“You can make a song and dance of it”: a trustee’s perspective on Transaid’s programmes in Zambia
At the beginning of September, some of our trustees chose to travel to Zambia, where they were able to get a closer look at our programmes. Amongst this group was Bill Howie, Transaid trustee and CEO of Acqsys Supply Chain Solutions Limited. Here are his thoughts on the MAMaZ Against Malaria scale-up:
Usually, making a song and dance of something is associated with a long and elaborate explanation to justify it. Well, here’s one instance where singing and dancing is not viewed by the audience with dismay.
I have just returned from a trip to Zambia to meet the teams on the ground delivering essential support to people living in remote areas. The programme is funded by Transaid, the charity of the UK transport industry and is based on bicycle ambulances and a network of volunteers who ensure pregnant women in remote communities are taken to a local medical centre to give birth under the care of professionals.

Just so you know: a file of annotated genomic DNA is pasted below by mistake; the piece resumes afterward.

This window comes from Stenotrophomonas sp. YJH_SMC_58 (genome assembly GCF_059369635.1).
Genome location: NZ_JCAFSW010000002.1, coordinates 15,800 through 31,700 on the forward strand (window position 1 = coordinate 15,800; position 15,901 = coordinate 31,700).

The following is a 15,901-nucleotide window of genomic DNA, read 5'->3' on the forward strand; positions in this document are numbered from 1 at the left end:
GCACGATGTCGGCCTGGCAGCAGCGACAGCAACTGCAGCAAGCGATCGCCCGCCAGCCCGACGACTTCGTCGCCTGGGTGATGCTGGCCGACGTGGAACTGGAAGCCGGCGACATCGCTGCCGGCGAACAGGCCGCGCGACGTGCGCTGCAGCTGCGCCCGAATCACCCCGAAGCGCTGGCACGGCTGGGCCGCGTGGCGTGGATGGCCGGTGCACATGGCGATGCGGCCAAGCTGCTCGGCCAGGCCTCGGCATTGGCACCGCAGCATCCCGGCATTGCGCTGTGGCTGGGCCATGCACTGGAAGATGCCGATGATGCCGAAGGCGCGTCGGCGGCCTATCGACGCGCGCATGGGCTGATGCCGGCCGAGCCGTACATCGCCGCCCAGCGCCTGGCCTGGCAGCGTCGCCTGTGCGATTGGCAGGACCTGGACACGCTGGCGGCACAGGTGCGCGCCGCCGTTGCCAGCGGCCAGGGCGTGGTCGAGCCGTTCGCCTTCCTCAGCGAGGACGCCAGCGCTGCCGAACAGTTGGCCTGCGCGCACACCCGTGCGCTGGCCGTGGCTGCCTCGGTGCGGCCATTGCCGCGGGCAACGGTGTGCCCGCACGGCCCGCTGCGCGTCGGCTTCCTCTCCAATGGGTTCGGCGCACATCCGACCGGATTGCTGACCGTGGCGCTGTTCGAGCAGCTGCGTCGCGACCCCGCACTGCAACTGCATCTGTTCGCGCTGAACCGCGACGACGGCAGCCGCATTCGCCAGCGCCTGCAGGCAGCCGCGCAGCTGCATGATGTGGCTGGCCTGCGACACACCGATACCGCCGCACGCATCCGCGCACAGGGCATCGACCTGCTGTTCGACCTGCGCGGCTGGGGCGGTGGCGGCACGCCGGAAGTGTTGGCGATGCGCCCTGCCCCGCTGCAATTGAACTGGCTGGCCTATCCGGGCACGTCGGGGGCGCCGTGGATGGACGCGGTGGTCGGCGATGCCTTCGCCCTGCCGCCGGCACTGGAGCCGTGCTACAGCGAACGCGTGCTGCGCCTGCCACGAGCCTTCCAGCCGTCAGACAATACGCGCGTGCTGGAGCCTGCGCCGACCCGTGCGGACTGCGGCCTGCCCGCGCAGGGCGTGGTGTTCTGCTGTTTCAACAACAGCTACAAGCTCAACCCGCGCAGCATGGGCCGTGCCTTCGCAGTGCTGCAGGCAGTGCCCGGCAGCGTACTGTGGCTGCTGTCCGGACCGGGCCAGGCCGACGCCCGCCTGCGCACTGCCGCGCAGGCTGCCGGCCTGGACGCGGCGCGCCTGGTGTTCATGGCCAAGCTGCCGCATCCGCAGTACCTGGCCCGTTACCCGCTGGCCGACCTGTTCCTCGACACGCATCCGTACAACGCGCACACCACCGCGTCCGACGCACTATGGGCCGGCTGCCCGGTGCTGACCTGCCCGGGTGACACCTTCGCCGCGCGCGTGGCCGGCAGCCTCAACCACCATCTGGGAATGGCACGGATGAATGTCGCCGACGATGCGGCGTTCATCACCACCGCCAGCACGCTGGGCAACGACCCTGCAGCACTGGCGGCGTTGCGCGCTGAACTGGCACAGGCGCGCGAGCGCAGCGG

Building on that support network, Transaid now supports the circulation of Rectal Artesunate (RAS) which, when administered to children up to six years old, provides a window of time to get the child to the medical centre and a course of treatment, using the bicycle ambulances of course. In the Serenje district, child mortality from severe malaria has dropped by 96 per cent.
In the past, the convulsions that grip the child in the latter stages were attributed to nearby witches and children didn’t receive treatment in time. Now, a local drama group tours the communities and, through enacting the saving of one life using RAS and the loss of another through old beliefs, they are spreading the word and dramatically improving a child’s chances of survival.
I watched the group in action and it is very effective in getting the message across. Nothing written, nothing transmitted, just passing on information in the simplest way-song and dance. Quite humbling really.